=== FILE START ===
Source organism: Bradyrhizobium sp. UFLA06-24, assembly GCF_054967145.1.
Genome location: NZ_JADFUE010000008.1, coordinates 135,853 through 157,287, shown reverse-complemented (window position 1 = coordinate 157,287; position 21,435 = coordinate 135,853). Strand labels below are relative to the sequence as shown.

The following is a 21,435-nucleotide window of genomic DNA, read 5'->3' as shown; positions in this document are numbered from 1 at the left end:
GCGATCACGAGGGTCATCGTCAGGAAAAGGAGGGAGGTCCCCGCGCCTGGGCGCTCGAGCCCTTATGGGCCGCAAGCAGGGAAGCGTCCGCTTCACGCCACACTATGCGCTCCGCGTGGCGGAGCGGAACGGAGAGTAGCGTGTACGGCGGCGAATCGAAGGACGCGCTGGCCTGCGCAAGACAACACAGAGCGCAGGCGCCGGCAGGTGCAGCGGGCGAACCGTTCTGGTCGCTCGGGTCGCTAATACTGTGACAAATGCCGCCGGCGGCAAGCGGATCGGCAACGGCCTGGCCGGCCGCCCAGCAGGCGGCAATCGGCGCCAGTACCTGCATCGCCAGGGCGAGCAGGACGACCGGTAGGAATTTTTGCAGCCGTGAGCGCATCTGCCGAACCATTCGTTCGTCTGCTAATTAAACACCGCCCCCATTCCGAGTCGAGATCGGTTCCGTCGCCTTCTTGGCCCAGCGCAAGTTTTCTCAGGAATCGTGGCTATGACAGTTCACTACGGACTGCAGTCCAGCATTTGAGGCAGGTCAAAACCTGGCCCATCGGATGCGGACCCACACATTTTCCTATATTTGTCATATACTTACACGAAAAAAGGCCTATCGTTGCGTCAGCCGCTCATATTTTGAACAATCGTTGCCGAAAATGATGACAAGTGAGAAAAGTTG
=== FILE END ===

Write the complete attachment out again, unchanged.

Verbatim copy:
Source organism: Bradyrhizobium sp. UFLA06-24, assembly GCF_054967145.1.
Genome location: NZ_JADFUE010000008.1, coordinates 135,853 through 157,287, shown reverse-complemented (window position 1 = coordinate 157,287; position 21,435 = coordinate 135,853). Strand labels below are relative to the sequence as shown.

The following is a 21,435-nucleotide window of genomic DNA, read 5'->3' as shown; positions in this document are numbered from 1 at the left end:
GCGATCACGAGGGTCATCGTCAGGAAAAGGAGGGAGGTCCCCGCGCCTGGGCGCTCGAGCCCTTATGGGCCGCAAGCAGGGAAGCGTCCGCTTCACGCCACACTATGCGCTCCGCGTGGCGGAGCGGAACGGAGAGTAGCGTGTACGGCGGCGAATCGAAGGACGCGCTGGCCTGCGCAAGACAACACAGAGCGCAGGCGCCGGCAGGTGCAGCGGGCGAACCGTTCTGGTCGCTCGGGTCGCTAATACTGTGACAAATGCCGCCGGCGGCAAGCGGATCGGCAACGGCCTGGCCGGCCGCCCAGCAGGCGGCAATCGGCGCCAGTACCTGCATCGCCAGGGCGAGCAGGACGACCGGTAGGAATTTTTGCAGCCGTGAGCGCATCTGCCGAACCATTCGTTCGTCTGCTAATTAAACACCGCCCCCATTCCGAGTCGAGATCGGTTCCGTCGCCTTCTTGGCCCAGCGCAAGTTTTCTCAGGAATCGTGGCTATGACAGTTCACTACGGACTGCAGTCCAGCATTTGAGGCAGGTCAAAACCTGGCCCATCGGATGCGGACCCACACATTTTCCTATATTTGTCATATACTTACACGAAAAAAGGCCTATCGTTGCGTCAGCCGCTCATATTTTGAACAATCGTTGCCGAAAATGATGACAAGTGAGAAAAGTTG